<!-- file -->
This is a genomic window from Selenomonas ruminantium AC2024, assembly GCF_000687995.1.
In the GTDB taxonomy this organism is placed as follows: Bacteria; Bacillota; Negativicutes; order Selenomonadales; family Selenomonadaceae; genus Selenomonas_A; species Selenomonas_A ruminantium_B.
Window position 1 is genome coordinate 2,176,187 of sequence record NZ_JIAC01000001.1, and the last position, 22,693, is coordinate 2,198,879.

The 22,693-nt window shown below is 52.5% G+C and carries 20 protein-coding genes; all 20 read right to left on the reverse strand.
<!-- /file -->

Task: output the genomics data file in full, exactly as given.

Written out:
This is a genomic window from Selenomonas ruminantium AC2024, assembly GCF_000687995.1.
In the GTDB taxonomy this organism is placed as follows: Bacteria; Bacillota; Negativicutes; order Selenomonadales; family Selenomonadaceae; genus Selenomonas_A; species Selenomonas_A ruminantium_B.
Window position 1 is genome coordinate 2,176,187 of sequence record NZ_JIAC01000001.1, and the last position, 22,693, is coordinate 2,198,879.

The 22,693-nt window shown below is 52.5% G+C and carries 20 protein-coding genes; all 20 read right to left on the reverse strand.